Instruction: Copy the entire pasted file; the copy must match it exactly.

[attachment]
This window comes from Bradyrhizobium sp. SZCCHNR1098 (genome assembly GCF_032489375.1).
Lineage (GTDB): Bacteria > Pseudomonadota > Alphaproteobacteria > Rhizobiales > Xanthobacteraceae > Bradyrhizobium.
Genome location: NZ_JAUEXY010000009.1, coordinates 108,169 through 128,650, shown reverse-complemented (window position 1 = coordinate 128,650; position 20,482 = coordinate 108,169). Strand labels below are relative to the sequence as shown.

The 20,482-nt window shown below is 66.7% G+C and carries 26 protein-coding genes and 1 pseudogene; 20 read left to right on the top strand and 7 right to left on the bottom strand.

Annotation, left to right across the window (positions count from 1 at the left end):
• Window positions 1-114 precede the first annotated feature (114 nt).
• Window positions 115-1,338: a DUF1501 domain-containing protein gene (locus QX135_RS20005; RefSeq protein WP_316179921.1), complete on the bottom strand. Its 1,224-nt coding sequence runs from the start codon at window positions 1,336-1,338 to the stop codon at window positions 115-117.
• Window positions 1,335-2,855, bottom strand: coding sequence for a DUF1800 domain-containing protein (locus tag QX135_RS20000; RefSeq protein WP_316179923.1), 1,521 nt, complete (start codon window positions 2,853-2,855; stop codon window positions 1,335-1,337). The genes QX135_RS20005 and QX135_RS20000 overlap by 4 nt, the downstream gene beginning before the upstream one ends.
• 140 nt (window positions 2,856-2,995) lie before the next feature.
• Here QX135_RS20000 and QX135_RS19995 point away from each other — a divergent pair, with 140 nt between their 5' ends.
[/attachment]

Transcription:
This window comes from Bradyrhizobium sp. SZCCHNR1098 (genome assembly GCF_032489375.1).
Lineage (GTDB): Bacteria > Pseudomonadota > Alphaproteobacteria > Rhizobiales > Xanthobacteraceae > Bradyrhizobium.
Genome location: NZ_JAUEXY010000009.1, coordinates 108,169 through 128,650, shown reverse-complemented (window position 1 = coordinate 128,650; position 20,482 = coordinate 108,169). Strand labels below are relative to the sequence as shown.

The 20,482-nt window shown below is 66.7% G+C and carries 26 protein-coding genes and 1 pseudogene; 20 read left to right on the top strand and 7 right to left on the bottom strand.

Annotation, left to right across the window (positions count from 1 at the left end):
• Window positions 1-114 precede the first annotated feature (114 nt).
• Window positions 115-1,338: a DUF1501 domain-containing protein gene (locus QX135_RS20005; RefSeq protein WP_316179921.1), complete on the bottom strand. Its 1,224-nt coding sequence runs from the start codon at window positions 1,336-1,338 to the stop codon at window positions 115-117.
• Window positions 1,335-2,855, bottom strand: coding sequence for a DUF1800 domain-containing protein (locus tag QX135_RS20000; RefSeq protein WP_316179923.1), 1,521 nt, complete (start codon window positions 2,853-2,855; stop codon window positions 1,335-1,337). The genes QX135_RS20005 and QX135_RS20000 overlap by 4 nt, the downstream gene beginning before the upstream one ends.
• 140 nt (window positions 2,856-2,995) lie before the next feature.
• Here QX135_RS20000 and QX135_RS19995 point away from each other — a divergent pair, with 140 nt between their 5' ends.